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India plans to spend nearly $3.7 billion to fence its 1,610-km (1,000-mile) porous border with Myanmar within about a decade, said a source with direct knowledge of the matter, to prevent smuggling and other illegal activities. New Delhi said earlier this year it would fence the border and end a decades-old visa-free movement policy with coup-hit Myanmar for border citizens for reasons of national security and to maintain the demographic structure of its northeastern region.

A government committee earlier this month approved the cost for the fencing, which needs to be approved by Prime Minister Narendra Modi’s cabinet, said the source who declined to be named as they were not authorised to talk to the media. The prime minister’s office and the ministries of home, finance, foreign affairs and information and broadcasting did not immediately respond to an email seeking comment.

Myanmar has so far not commented on India’s fencing plans. Since a military coup in Myanmar in 2021, thousands of civilians and hundreds of troops have fled from there to Indian states where people on both sides share ethnic and familial ties. This has worried New Delhi because of risk of communal tensions spreading to India. Some members of the Indian government have also blamed the porous border for abetting the tense situation in the restive north-eastern Indian state of Manipur, abutting Myanmar.

For nearly a year, Manipur has been engulfed by a civil war-like situation between two ethnic groups, one of which shares lineage with Myanmar’s Chin tribe. The committee of senior Indian officials also agreed to build parallel roads along the fence and 1,700 km (1,050 miles) of feeder roads connecting military bases to the border, the source said.

The fence and the adjoining road will cost nearly 125 million rupees per km, more than double that of the 55 million per km cost for the border fence with Bangladesh built in 2020, the source said, because of the difficult hilly terrain and the use of technology to prevent intrusion and corrosion.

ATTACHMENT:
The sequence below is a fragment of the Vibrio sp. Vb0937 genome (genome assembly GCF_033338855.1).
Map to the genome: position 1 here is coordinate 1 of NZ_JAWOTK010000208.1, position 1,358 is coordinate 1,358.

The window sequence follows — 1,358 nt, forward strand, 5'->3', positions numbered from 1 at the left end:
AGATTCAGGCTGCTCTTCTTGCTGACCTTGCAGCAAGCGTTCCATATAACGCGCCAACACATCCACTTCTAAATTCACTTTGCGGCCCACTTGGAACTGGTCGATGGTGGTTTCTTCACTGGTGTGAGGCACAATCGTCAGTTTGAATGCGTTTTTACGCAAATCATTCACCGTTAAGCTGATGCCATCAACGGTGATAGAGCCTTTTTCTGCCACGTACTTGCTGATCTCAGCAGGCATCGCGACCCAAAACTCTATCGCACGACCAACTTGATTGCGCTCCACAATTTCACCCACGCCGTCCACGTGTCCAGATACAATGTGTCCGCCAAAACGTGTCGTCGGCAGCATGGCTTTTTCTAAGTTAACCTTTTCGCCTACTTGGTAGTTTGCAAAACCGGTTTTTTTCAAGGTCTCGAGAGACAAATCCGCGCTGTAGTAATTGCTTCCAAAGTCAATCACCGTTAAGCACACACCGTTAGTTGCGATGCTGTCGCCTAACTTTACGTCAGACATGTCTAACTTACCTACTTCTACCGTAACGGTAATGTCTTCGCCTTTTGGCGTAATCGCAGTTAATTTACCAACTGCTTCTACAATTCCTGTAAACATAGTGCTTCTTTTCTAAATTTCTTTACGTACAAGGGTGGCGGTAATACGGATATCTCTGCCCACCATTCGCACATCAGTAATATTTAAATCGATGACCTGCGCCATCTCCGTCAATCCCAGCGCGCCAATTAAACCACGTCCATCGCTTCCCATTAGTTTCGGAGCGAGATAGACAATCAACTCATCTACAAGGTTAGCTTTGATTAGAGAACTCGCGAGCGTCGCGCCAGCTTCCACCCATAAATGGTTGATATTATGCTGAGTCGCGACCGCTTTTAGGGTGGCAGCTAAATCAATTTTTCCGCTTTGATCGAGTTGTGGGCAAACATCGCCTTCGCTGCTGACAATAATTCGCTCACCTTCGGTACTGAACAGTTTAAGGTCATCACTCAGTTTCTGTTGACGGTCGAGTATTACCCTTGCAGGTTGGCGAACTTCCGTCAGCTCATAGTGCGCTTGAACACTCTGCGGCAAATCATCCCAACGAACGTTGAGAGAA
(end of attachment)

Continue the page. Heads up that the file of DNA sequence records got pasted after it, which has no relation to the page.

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Policy&Politics

ONLY 2-3% RECOVERED FROM $2-3 TN ANNUAL ILLEGAL TRADE THROUGH BANKING: INTERPOL

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However, Stock highlighted the enormity of the challenge, noting that between 40% and 70% of criminal profits are reinvested, perpetuating the cycle of illicit financial activity.

In a press briefing held on Wednesday, Interpol Secretary General Jurgen Stock unveiled alarming statistics regarding the extent of undetected money laundering and illegal trade transactions plaguing the global banking network. Stock revealed that over 96% of the money transacted through this network remains undetected, with only 2-3% of the estimated USD 2-3 trillion from illegal trade being tracked and returned to victims.

Interpol, working in conjunction with law enforcement agencies and private financial sectors across its 196 member countries, is committed to combating the rising tide of fraud perpetrated by illicit traders. These criminal activities encompass a wide spectrum, including drug trafficking, human trafficking, arms dealing, and the illicit movement of financial assets.